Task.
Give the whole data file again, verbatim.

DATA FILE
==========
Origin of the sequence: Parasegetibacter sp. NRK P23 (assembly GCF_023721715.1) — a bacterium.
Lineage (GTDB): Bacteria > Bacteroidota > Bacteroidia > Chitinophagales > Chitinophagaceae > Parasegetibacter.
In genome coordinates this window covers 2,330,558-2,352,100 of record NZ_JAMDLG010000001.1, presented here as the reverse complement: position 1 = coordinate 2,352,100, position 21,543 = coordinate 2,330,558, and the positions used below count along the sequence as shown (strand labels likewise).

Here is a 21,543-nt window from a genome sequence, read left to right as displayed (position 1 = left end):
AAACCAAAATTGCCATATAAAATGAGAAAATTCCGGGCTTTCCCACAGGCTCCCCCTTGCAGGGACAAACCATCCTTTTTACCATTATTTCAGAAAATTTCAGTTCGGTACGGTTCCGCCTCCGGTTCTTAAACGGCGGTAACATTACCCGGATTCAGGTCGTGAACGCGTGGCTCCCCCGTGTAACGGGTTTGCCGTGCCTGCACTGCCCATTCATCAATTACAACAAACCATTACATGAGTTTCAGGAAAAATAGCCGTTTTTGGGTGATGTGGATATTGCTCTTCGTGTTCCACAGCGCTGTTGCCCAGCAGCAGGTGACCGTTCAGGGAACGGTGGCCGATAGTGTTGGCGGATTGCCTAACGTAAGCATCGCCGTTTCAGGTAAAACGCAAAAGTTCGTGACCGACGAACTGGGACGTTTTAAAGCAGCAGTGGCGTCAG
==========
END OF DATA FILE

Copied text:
Origin of the sequence: Parasegetibacter sp. NRK P23 (assembly GCF_023721715.1) — a bacterium.
Lineage (GTDB): Bacteria > Bacteroidota > Bacteroidia > Chitinophagales > Chitinophagaceae > Parasegetibacter.
In genome coordinates this window covers 2,330,558-2,352,100 of record NZ_JAMDLG010000001.1, presented here as the reverse complement: position 1 = coordinate 2,352,100, position 21,543 = coordinate 2,330,558, and the positions used below count along the sequence as shown (strand labels likewise).

Here is a 21,543-nt window from a genome sequence, read left to right as displayed (position 1 = left end):
AAACCAAAATTGCCATATAAAATGAGAAAATTCCGGGCTTTCCCACAGGCTCCCCCTTGCAGGGACAAACCATCCTTTTTACCATTATTTCAGAAAATTTCAGTTCGGTACGGTTCCGCCTCCGGTTCTTAAACGGCGGTAACATTACCCGGATTCAGGTCGTGAACGCGTGGCTCCCCCGTGTAACGGGTTTGCCGTGCCTGCACTGCCCATTCATCAATTACAACAAACCATTACATGAGTTTCAGGAAAAATAGCCGTTTTTGGGTGATGTGGATATTGCTCTTCGTGTTCCACAGCGCTGTTGCCCAGCAGCAGGTGACCGTTCAGGGAACGGTGGCCGATAGTGTTGGCGGATTGCCTAACGTAAGCATCGCCGTTTCAGGTAAAACGCAAAAGTTCGTGACCGACGAACTGGGACGTTTTAAAGCAGCAGTGGCGTCAG